The Second Life of a Cell Phone, and How it’s Saving the World

One of the best ways get rural impoverished farmers and fishers out of poverty: getting a cheap cell phone in their hands. Study after study shows the benefits of having access to a mobile phone so that they can better coordinate farming life and check market prices to find the best places to sell their stuff.

The best thing about this is that it is easy and profitable to help this. At least in the US, your cell provider is required to take your old phones for free, if not pay for them, and even pay for shipping if you want to mail it in. They then sell phones too old to be sold in their stores to e-cycling companies that then refurbish and ship them to the developing world. So the takeaway is – don’t let your old iPhone sit in your desk or chuck it in the trash.

Image by Bilco at English Wikipedia [GFDL (http://www.gnu.org/copyleft/fdl.html) or CC BY-SA 3.0 (http://creativecommons.org/licenses/by-sa/3.0)%5D, via Wikimedia Commons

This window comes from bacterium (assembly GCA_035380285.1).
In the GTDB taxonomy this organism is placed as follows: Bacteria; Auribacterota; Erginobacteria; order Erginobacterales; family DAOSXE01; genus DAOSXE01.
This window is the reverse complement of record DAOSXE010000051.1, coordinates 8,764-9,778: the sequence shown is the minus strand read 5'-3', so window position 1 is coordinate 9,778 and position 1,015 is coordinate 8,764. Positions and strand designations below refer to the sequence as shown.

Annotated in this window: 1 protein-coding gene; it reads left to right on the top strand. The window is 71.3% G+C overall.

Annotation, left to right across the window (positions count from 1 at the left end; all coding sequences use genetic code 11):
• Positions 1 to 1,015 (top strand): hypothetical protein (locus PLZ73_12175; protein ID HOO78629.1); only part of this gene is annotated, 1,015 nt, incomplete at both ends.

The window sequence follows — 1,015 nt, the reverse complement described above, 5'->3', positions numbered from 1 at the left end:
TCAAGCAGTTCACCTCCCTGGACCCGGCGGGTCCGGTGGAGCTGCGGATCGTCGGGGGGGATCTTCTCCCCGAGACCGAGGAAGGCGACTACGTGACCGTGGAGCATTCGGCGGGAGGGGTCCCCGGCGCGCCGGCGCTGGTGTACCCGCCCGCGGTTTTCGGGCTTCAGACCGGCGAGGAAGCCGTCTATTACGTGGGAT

“An emerging body of research shows that the reduction in communication costs associated with mobile phones has tangible economic benefits, improving agricultural and labor market efficiency”
Mobile Phones and Economic Development in Africa, Jenny C. Aker, Isaac M. Mbiti

 

” However, when a previously missing informal-financial sector component is integrated into the definition, mobile phone penetration has a positive correlation with informal financial development. ” 
How has Mobile Phone Penetration Stimulated Financial Development in Africa?, Simplice A. Asongua

 

“This study investigates the use of mobile phones among farmers in rural Tanzania in order to supply empirical data on the developmental role of this technology. The results show that the improved access […] has resulted in considerable changes in the entire livelihood constructs, increased opportunities and reduced risks for rural farmers.”
The Developmental Contribution from Mobile Phones Across The Agricultural Value Chain in Rural Africa, Bjorn Furuholt and Edmund Matotay

 

Recycling Disclosure to Maryland Customers: Device recycling is always free. […] and often customers can be paid to recycle. […] If you choose to return a device by mail, shipping is free. Trade in returns are automatically provided free packing for shipment. 
Verizon Trade-ins

 

“You’d be surprised, but these wholesalers find demand for those items around the world — usually in developing countries where there’s not a lot of supply for those products,” said Israel Ganot, CEO of Gazelle. […] Gazelle said about 90% of its devices are resold.
CNN